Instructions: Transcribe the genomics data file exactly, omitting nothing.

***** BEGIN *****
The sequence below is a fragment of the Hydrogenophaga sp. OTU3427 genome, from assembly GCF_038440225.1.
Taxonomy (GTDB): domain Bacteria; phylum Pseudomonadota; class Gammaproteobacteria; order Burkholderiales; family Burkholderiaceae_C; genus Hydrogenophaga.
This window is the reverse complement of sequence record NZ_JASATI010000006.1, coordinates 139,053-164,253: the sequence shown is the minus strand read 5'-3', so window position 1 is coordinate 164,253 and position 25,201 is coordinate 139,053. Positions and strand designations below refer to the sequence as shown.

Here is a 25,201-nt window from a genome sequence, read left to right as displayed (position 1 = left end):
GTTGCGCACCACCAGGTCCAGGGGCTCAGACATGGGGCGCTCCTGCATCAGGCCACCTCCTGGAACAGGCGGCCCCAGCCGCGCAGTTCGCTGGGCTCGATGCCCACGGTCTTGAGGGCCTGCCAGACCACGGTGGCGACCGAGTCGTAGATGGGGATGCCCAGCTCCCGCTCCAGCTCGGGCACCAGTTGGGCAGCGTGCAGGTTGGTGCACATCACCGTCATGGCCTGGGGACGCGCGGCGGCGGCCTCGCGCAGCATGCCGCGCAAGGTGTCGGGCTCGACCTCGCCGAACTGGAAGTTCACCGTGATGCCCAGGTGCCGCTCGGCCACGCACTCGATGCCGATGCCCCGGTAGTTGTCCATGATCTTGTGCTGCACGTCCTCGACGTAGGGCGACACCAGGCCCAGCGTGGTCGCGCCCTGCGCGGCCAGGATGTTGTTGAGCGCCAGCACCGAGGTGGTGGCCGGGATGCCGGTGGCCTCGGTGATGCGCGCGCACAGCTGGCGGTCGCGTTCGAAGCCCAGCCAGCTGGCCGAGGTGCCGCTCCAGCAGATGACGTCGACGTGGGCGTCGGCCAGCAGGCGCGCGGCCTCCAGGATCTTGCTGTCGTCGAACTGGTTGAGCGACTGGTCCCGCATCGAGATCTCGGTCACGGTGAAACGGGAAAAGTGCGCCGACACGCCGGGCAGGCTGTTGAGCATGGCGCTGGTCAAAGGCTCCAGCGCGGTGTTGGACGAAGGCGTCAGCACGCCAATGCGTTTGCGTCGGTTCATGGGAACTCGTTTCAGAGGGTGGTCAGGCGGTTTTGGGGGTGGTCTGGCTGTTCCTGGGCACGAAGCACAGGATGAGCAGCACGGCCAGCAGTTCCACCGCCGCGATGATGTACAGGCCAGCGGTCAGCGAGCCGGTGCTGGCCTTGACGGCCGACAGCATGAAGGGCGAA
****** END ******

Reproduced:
The sequence below is a fragment of the Hydrogenophaga sp. OTU3427 genome, from assembly GCF_038440225.1.
Taxonomy (GTDB): domain Bacteria; phylum Pseudomonadota; class Gammaproteobacteria; order Burkholderiales; family Burkholderiaceae_C; genus Hydrogenophaga.
This window is the reverse complement of sequence record NZ_JASATI010000006.1, coordinates 139,053-164,253: the sequence shown is the minus strand read 5'-3', so window position 1 is coordinate 164,253 and position 25,201 is coordinate 139,053. Positions and strand designations below refer to the sequence as shown.

Here is a 25,201-nt window from a genome sequence, read left to right as displayed (position 1 = left end):
GTTGCGCACCACCAGGTCCAGGGGCTCAGACATGGGGCGCTCCTGCATCAGGCCACCTCCTGGAACAGGCGGCCCCAGCCGCGCAGTTCGCTGGGCTCGATGCCCACGGTCTTGAGGGCCTGCCAGACCACGGTGGCGACCGAGTCGTAGATGGGGATGCCCAGCTCCCGCTCCAGCTCGGGCACCAGTTGGGCAGCGTGCAGGTTGGTGCACATCACCGTCATGGCCTGGGGACGCGCGGCGGCGGCCTCGCGCAGCATGCCGCGCAAGGTGTCGGGCTCGACCTCGCCGAACTGGAAGTTCACCGTGATGCCCAGGTGCCGCTCGGCCACGCACTCGATGCCGATGCCCCGGTAGTTGTCCATGATCTTGTGCTGCACGTCCTCGACGTAGGGCGACACCAGGCCCAGCGTGGTCGCGCCCTGCGCGGCCAGGATGTTGTTGAGCGCCAGCACCGAGGTGGTGGCCGGGATGCCGGTGGCCTCGGTGATGCGCGCGCACAGCTGGCGGTCGCGTTCGAAGCCCAGCCAGCTGGCCGAGGTGCCGCTCCAGCAGATGACGTCGACGTGGGCGTCGGCCAGCAGGCGCGCGGCCTCCAGGATCTTGCTGTCGTCGAACTGGTTGAGCGACTGGTCCCGCATCGAGATCTCGGTCACGGTGAAACGGGAAAAGTGCGCCGACACGCCGGGCAGGCTGTTGAGCATGGCGCTGGTCAAAGGCTCCAGCGCGGTGTTGGACGAAGGCGTCAGCACGCCAATGCGTTTGCGTCGGTTCATGGGAACTCGTTTCAGAGGGTGGTCAGGCGGTTTTGGGGGTGGTCTGGCTGTTCCTGGGCACGAAGCACAGGATGAGCAGCACGGCCAGCAGTTCCACCGCCGCGATGATGTACAGGCCAGCGGTCAGCGAGCCGGTGCTGGCCTTGACGGCCGACAGCATGAAGGGCGAA